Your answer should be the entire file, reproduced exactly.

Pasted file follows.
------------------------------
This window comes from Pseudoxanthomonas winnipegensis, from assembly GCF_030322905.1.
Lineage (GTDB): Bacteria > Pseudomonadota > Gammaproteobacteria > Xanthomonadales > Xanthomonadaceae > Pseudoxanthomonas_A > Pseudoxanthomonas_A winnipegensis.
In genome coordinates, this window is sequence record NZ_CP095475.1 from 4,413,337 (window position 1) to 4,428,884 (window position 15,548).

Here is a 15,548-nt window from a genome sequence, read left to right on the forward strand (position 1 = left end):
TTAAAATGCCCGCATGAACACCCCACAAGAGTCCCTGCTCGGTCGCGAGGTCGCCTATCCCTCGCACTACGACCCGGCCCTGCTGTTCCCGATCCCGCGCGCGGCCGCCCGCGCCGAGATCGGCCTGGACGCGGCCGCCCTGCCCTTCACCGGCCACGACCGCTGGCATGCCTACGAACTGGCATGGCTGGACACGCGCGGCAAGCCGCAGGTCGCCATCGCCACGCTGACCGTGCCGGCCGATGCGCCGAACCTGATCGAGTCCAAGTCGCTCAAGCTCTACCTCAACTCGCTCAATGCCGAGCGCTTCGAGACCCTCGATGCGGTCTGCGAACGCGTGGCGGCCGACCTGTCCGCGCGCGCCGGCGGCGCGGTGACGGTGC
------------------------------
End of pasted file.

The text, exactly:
This window comes from Pseudoxanthomonas winnipegensis, from assembly GCF_030322905.1.
Lineage (GTDB): Bacteria > Pseudomonadota > Gammaproteobacteria > Xanthomonadales > Xanthomonadaceae > Pseudoxanthomonas_A > Pseudoxanthomonas_A winnipegensis.
In genome coordinates, this window is sequence record NZ_CP095475.1 from 4,413,337 (window position 1) to 4,428,884 (window position 15,548).

Here is a 15,548-nt window from a genome sequence, read left to right on the forward strand (position 1 = left end):
TTAAAATGCCCGCATGAACACCCCACAAGAGTCCCTGCTCGGTCGCGAGGTCGCCTATCCCTCGCACTACGACCCGGCCCTGCTGTTCCCGATCCCGCGCGCGGCCGCCCGCGCCGAGATCGGCCTGGACGCGGCCGCCCTGCCCTTCACCGGCCACGACCGCTGGCATGCCTACGAACTGGCATGGCTGGACACGCGCGGCAAGCCGCAGGTCGCCATCGCCACGCTGACCGTGCCGGCCGATGCGCCGAACCTGATCGAGTCCAAGTCGCTCAAGCTCTACCTCAACTCGCTCAATGCCGAGCGCTTCGAGACCCTCGATGCGGTCTGCGAACGCGTGGCGGCCGACCTGTCCGCGCGCGCCGGCGGCGCGGTGACGGTGC